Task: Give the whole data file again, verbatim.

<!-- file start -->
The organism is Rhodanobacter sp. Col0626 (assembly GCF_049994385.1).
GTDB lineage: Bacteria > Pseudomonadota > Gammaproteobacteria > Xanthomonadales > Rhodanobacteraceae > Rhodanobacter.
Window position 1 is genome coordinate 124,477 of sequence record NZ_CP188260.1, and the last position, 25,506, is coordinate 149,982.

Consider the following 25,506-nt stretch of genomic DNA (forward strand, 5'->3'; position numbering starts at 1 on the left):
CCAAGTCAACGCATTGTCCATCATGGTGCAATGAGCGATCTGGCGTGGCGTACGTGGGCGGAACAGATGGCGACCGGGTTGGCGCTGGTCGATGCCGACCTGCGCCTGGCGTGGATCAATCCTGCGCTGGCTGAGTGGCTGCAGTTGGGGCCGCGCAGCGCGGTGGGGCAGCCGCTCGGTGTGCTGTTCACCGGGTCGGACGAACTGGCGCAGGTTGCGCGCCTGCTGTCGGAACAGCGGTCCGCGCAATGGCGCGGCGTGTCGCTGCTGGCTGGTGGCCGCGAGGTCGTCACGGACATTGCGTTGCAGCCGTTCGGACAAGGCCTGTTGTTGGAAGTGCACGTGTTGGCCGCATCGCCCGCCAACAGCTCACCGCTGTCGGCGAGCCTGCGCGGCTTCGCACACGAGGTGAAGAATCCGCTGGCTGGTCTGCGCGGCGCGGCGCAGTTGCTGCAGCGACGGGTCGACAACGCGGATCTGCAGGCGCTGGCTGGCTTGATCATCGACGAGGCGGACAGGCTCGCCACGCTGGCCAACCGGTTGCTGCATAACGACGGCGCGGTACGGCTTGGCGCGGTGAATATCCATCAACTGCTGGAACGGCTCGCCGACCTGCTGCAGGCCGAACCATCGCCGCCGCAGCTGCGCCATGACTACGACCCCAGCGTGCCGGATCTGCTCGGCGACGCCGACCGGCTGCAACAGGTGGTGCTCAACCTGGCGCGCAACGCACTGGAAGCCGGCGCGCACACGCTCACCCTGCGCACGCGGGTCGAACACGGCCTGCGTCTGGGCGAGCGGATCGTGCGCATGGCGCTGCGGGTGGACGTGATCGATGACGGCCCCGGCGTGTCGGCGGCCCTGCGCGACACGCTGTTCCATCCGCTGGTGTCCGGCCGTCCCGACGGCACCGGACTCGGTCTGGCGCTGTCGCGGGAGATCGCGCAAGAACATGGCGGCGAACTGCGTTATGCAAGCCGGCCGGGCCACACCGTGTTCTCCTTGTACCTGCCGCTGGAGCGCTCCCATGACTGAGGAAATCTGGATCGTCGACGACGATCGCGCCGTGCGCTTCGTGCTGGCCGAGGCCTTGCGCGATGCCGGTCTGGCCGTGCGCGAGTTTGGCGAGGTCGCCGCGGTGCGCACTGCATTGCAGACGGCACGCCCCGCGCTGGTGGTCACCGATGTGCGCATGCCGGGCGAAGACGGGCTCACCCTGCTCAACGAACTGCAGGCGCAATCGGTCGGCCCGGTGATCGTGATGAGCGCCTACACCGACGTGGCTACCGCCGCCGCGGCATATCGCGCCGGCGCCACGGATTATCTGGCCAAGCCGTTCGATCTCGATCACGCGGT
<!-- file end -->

The organism is Rhodanobacter sp. Col0626 (assembly GCF_049994385.1).
GTDB lineage: Bacteria > Pseudomonadota > Gammaproteobacteria > Xanthomonadales > Rhodanobacteraceae > Rhodanobacter.
Window position 1 is genome coordinate 124,477 of sequence record NZ_CP188260.1, and the last position, 25,506, is coordinate 149,982.

Consider the following 25,506-nt stretch of genomic DNA (forward strand, 5'->3'; position numbering starts at 1 on the left):
CCAAGTCAACGCATTGTCCATCATGGTGCAATGAGCGATCTGGCGTGGCGTACGTGGGCGGAACAGATGGCGACCGGGTTGGCGCTGGTCGATGCCGACCTGCGCCTGGCGTGGATCAATCCTGCGCTGGCTGAGTGGCTGCAGTTGGGGCCGCGCAGCGCGGTGGGGCAGCCGCTCGGTGTGCTGTTCACCGGGTCGGACGAACTGGCGCAGGTTGCGCGCCTGCTGTCGGAACAGCGGTCCGCGCAATGGCGCGGCGTGTCGCTGCTGGCTGGTGGCCGCGAGGTCGTCACGGACATTGCGTTGCAGCCGTTCGGACAAGGCCTGTTGTTGGAAGTGCACGTGTTGGCCGCATCGCCCGCCAACAGCTCACCGCTGTCGGCGAGCCTGCGCGGCTTCGCACACGAGGTGAAGAATCCGCTGGCTGGTCTGCGCGGCGCGGCGCAGTTGCTGCAGCGACGGGTCGACAACGCGGATCTGCAGGCGCTGGCTGGCTTGATCATCGACGAGGCGGACAGGCTCGCCACGCTGGCCAACCGGTTGCTGCATAACGACGGCGCGGTACGGCTTGGCGCGGTGAATATCCATCAACTGCTGGAACGGCTCGCCGACCTGCTGCAGGCCGAACCATCGCCGCCGCAGCTGCGCCATGACTACGACCCCAGCGTGCCGGATCTGCTCGGCGACGCCGACCGGCTGCAACAGGTGGTGCTCAACCTGGCGCGCAACGCACTGGAAGCCGGCGCGCACACGCTCACCCTGCGCACGCGGGTCGAACACGGCCTGCGTCTGGGCGAGCGGATCGTGCGCATGGCGCTGCGGGTGGACGTGATCGATGACGGCCCCGGCGTGTCGGCGGCCCTGCGCGACACGCTGTTCCATCCGCTGGTGTCCGGCCGTCCCGACGGCACCGGACTCGGTCTGGCGCTGTCGCGGGAGATCGCGCAAGAACATGGCGGCGAACTGCGTTATGCAAGCCGGCCGGGCCACACCGTGTTCTCCTTGTACCTGCCGCTGGAGCGCTCCCATGACTGAGGAAATCTGGATCGTCGACGACGATCGCGCCGTGCGCTTCGTGCTGGCCGAGGCCTTGCGCGATGCCGGTCTGGCCGTGCGCGAGTTTGGCGAGGTCGCCGCGGTGCGCACTGCATTGCAGACGGCACGCCCCGCGCTGGTGGTCACCGATGTGCGCATGCCGGGCGAAGACGGGCTCACCCTGCTCAACGAACTGCAGGCGCAATCGGTCGGCCCGGTGATCGTGATGAGCGCCTACACCGACGTGGCTACCGCCGCCGCGGCATATCGCGCCGGCGCCACGGATTATCTGGCCAAGCCGTTCGATCTCGATCACGCGGT